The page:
Finally, however, researchers at the University of Florida broke through the impasse by performing a double-blind study. Now, this is not an easy thing to do. I mean, you have to provide “all meals and snacks,” so that the families remain clueless as to whether they were randomized into the gluten- and casein-free diet group, or were actually in the control group getting the same foods, but with gluten and casein slipped in. Then, after six weeks, they switched the foods, so the gluten-free, casein-free group started getting wheat and dairy, and the wheat and dairy control group were covertly switched to gluten- and casein-free.

Before they broke the codes to see who was in which group, the “parents were asked [as to] whether they thought their child was on the [special] diet during the first or second 6 weeks.” And: “Five [got it right], two had ‘‘no idea’’, and six [got it wrong].” In other words, no better than a flip-of-a-coin chance. About half pretty much thought their kids got better on the casein and gluten; so, “no statistically significant findings”—though several parents did report an “improvement…in their children,” claiming “marked improvements in…language, decreased hyperactivity and decreased tantrums”—so much so that a bunch of the parents “decided to keep the children on the…diet,” even though the researchers just told them that it didn’t work.

Look; you don’t want to miss anything, though. Some of the parents claimed significant improvement. So, what the researchers did was to go back and examine the videotapes they made of the kids before and after and showed them to blinded examiners. Did their language really get better? Apparently not. The videotapes showed no improvement, so again, did “not support the efficacy of [a gluten-free, casein-free diet]” for improving some of the core symptoms of autism—or, at least, within six weeks’ time. The non-double-blind studies that showed an effect had kids on the diet for a year or two. And so, the failure to find an effect in the double-blind study “should not necessarily be interpreted to mean that [diet] does not work,” given “the relatively shorter duration of [dietary] intervention…”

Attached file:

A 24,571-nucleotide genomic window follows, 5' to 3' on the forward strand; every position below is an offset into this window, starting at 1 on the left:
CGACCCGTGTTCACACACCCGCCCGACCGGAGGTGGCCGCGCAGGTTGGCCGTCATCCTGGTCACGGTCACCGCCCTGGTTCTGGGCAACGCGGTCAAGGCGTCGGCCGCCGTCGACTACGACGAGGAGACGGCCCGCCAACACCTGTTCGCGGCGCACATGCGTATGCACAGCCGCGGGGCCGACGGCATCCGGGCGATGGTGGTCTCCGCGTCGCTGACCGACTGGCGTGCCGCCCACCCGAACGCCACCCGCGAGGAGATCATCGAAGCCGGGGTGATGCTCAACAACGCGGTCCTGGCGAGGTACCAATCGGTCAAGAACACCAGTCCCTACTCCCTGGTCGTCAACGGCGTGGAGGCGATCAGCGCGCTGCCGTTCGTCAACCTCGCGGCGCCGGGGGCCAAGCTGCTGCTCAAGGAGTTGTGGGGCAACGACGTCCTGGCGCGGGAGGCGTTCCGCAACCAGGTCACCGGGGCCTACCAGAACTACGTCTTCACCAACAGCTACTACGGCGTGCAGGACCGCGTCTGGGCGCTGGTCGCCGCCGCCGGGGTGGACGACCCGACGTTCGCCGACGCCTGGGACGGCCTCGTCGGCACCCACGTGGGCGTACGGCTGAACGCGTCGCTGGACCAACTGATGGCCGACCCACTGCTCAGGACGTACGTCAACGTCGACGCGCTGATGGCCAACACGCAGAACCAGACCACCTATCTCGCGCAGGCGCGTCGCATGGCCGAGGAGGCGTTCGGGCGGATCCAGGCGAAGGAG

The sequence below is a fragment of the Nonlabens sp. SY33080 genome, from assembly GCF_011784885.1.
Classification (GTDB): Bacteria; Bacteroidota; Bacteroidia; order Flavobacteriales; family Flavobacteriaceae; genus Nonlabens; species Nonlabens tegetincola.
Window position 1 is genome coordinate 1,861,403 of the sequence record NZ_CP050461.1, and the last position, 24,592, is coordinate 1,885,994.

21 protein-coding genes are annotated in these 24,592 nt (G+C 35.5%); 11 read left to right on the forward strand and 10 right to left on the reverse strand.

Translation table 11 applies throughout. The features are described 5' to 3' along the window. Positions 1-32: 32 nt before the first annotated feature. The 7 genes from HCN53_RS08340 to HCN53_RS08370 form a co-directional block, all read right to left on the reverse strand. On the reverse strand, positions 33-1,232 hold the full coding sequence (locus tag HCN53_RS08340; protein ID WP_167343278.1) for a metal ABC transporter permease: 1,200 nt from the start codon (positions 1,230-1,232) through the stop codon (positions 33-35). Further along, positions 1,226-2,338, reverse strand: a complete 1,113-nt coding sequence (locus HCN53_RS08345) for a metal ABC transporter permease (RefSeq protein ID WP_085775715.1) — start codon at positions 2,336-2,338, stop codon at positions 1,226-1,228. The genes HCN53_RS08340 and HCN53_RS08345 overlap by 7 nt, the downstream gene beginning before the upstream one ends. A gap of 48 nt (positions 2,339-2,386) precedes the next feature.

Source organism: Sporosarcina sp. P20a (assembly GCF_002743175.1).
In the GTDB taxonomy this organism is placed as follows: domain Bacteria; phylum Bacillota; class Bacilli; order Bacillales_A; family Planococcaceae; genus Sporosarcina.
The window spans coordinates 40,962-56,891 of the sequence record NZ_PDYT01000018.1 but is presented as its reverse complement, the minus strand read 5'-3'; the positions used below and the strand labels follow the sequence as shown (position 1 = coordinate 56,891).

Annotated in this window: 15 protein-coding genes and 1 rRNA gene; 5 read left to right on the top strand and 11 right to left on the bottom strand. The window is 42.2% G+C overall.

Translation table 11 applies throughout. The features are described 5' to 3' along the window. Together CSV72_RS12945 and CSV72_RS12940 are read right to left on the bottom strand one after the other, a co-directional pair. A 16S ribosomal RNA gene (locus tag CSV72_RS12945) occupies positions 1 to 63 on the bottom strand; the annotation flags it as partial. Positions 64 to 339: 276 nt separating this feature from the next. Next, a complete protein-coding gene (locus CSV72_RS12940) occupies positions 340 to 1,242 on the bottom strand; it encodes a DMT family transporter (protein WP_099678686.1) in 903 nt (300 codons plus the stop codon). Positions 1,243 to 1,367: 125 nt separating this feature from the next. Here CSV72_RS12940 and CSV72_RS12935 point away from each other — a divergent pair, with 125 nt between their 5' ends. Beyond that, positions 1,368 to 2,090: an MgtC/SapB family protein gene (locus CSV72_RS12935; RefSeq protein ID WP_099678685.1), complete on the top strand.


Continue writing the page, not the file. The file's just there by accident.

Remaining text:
The same issue cropped up years later in a 2014 study in Texas. Simple study design: put everyone on a gluten-free, casein-free diet, and then randomize parents to get baggies each week filled with either gluten-free, casein-free brown rice flour—thereby sticking to the diet—or, an identical-looking powder with gluten and milk mixed in. So, no one knew until the end who really remained gluten- and casein-free, and…no, meaningful changes were found in either diet group. Okay, but this study only lasted four weeks, and diet proponents suggest it may take months off gluten and casein to properly assess a response.

The problem is there hadn’t been any double-blind studies that lasted that long…until, now. We’ll find out what they found, next.

Please consider volunteering to help out on the site.

Image credit: CMRF Crumlin. Image has been modified.

Motion graphics by Avocado Video

Below is an approximation of this video’s audio content. To see any graphs, charts, graphics, images, and quotes to which Dr. Greger may be referring, watch the above video.

The first randomized, controlled study of a gluten-free, casein-free diet for autism found that parents in the diet group reported their kids did “significantly better.” But, that could just be the placebo effect—where parents attribute changes to the diet, particularly since they’re putting so much work into it that they may be “biased towards seeing evidence of success” that may not actually be there.